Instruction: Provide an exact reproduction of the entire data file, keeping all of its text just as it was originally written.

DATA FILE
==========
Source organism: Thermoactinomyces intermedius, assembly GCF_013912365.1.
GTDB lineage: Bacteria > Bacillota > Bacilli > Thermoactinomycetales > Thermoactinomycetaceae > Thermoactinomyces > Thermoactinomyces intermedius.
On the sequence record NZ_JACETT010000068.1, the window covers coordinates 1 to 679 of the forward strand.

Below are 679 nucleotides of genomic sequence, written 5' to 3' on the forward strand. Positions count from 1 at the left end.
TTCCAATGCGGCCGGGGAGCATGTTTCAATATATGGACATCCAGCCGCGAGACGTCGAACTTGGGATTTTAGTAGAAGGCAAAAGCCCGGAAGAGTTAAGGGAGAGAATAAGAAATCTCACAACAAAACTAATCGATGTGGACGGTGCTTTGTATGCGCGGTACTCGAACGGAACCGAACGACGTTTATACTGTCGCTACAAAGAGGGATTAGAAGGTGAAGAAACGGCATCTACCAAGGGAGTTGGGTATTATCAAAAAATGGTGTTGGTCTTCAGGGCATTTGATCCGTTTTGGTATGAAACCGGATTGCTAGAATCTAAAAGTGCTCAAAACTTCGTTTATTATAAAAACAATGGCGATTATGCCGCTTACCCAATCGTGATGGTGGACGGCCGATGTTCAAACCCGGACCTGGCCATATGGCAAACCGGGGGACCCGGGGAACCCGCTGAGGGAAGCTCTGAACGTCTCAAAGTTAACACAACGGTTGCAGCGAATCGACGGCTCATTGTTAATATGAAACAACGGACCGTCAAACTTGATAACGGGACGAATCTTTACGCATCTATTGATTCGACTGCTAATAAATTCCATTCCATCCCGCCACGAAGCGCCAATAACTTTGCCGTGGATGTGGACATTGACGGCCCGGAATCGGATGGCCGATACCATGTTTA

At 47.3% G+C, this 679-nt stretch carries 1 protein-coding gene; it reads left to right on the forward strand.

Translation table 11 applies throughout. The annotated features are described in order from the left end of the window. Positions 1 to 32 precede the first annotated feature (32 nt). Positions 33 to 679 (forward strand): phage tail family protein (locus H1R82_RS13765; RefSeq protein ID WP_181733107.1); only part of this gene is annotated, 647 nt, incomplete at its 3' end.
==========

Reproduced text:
Source organism: Thermoactinomyces intermedius, assembly GCF_013912365.1.
GTDB lineage: Bacteria > Bacillota > Bacilli > Thermoactinomycetales > Thermoactinomycetaceae > Thermoactinomyces > Thermoactinomyces intermedius.
On the sequence record NZ_JACETT010000068.1, the window covers coordinates 1 to 679 of the forward strand.

Below are 679 nucleotides of genomic sequence, written 5' to 3' on the forward strand. Positions count from 1 at the left end.
TTCCAATGCGGCCGGGGAGCATGTTTCAATATATGGACATCCAGCCGCGAGACGTCGAACTTGGGATTTTAGTAGAAGGCAAAAGCCCGGAAGAGTTAAGGGAGAGAATAAGAAATCTCACAACAAAACTAATCGATGTGGACGGTGCTTTGTATGCGCGGTACTCGAACGGAACCGAACGACGTTTATACTGTCGCTACAAAGAGGGATTAGAAGGTGAAGAAACGGCATCTACCAAGGGAGTTGGGTATTATCAAAAAATGGTGTTGGTCTTCAGGGCATTTGATCCGTTTTGGTATGAAACCGGATTGCTAGAATCTAAAAGTGCTCAAAACTTCGTTTATTATAAAAACAATGGCGATTATGCCGCTTACCCAATCGTGATGGTGGACGGCCGATGTTCAAACCCGGACCTGGCCATATGGCAAACCGGGGGACCCGGGGAACCCGCTGAGGGAAGCTCTGAACGTCTCAAAGTTAACACAACGGTTGCAGCGAATCGACGGCTCATTGTTAATATGAAACAACGGACCGTCAAACTTGATAACGGGACGAATCTTTACGCATCTATTGATTCGACTGCTAATAAATTCCATTCCATCCCGCCACGAAGCGCCAATAACTTTGCCGTGGATGTGGACATTGACGGCCCGGAATCGGATGGCCGATACCATGTTTA

At 47.3% G+C, this 679-nt stretch carries 1 protein-coding gene; it reads left to right on the forward strand.

Translation table 11 applies throughout. The annotated features are described in order from the left end of the window. Positions 1 to 32 precede the first annotated feature (32 nt). Positions 33 to 679 (forward strand): phage tail family protein (locus H1R82_RS13765; RefSeq protein ID WP_181733107.1); only part of this gene is annotated, 647 nt, incomplete at its 3' end.